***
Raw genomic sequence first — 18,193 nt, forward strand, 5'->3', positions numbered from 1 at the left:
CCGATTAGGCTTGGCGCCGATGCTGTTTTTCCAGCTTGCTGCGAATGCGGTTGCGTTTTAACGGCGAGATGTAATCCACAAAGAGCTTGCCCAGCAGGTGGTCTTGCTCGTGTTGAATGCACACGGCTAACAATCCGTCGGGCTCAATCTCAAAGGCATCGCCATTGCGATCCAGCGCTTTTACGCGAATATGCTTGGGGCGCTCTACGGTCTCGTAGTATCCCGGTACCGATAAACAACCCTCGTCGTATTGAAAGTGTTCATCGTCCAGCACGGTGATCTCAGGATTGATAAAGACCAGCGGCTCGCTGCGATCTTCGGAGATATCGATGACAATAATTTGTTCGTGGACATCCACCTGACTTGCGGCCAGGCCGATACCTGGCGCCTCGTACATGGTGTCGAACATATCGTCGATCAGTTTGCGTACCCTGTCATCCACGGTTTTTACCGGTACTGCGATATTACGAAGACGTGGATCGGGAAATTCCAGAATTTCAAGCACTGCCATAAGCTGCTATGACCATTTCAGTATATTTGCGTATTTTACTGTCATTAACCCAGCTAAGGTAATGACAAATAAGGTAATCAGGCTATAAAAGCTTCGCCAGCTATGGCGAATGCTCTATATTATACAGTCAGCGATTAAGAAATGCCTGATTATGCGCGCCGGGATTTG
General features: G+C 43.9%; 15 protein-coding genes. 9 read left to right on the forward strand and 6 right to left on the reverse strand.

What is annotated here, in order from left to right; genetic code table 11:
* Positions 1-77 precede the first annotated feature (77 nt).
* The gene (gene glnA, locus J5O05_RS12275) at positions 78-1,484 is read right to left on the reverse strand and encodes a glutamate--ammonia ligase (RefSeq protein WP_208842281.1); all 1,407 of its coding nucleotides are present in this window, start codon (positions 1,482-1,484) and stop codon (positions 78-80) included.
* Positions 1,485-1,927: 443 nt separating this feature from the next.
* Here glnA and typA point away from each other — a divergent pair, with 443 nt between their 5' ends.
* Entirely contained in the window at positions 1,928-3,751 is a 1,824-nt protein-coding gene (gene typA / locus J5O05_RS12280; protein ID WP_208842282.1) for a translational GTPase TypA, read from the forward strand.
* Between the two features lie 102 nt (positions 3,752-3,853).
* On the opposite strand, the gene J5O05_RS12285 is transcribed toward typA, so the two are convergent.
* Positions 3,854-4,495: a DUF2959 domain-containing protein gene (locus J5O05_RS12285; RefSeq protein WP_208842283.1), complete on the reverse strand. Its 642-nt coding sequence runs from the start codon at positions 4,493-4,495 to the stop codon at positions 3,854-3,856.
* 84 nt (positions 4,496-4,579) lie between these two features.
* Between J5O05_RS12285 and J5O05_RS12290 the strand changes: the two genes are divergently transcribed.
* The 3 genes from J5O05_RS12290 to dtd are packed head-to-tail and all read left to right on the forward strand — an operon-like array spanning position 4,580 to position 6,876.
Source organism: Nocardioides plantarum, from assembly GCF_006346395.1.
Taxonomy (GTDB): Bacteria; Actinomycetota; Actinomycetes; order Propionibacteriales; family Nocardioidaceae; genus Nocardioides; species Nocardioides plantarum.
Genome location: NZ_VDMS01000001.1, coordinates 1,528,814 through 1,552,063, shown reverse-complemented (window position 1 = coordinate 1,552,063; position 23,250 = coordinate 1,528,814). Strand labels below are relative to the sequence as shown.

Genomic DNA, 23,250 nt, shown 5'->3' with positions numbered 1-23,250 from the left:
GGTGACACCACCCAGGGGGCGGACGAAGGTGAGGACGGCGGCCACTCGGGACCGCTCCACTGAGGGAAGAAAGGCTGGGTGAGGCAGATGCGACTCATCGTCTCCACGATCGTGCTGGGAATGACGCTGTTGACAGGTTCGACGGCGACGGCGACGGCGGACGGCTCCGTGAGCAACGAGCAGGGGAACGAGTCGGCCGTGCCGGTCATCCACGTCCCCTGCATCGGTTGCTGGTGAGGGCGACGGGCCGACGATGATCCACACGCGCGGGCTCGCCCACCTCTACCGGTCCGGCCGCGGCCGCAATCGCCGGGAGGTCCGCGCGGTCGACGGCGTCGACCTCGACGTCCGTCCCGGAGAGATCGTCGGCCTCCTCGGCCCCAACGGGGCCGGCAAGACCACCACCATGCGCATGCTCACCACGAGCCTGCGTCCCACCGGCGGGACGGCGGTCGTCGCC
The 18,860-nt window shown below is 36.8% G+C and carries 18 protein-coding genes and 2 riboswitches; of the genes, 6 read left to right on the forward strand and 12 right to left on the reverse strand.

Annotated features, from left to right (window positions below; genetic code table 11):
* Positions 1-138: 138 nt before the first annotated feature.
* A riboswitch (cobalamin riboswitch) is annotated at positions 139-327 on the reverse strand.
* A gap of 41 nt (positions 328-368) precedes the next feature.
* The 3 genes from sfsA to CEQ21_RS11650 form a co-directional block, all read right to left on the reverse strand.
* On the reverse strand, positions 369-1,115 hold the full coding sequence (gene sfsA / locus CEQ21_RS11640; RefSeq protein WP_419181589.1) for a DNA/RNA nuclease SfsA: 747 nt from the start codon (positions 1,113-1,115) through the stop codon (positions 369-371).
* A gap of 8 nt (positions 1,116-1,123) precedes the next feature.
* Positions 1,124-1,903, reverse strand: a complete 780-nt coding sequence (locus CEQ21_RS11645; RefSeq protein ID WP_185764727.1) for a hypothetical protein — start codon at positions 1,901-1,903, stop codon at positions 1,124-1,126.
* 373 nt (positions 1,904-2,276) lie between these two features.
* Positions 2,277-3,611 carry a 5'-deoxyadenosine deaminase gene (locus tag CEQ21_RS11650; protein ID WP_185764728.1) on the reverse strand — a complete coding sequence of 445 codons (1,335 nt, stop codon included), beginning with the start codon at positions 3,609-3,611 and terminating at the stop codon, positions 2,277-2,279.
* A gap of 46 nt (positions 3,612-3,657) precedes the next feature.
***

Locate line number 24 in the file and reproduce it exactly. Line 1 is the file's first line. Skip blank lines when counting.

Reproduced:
* A riboswitch (cobalamin riboswitch) is annotated at positions 139-327 on the reverse strand.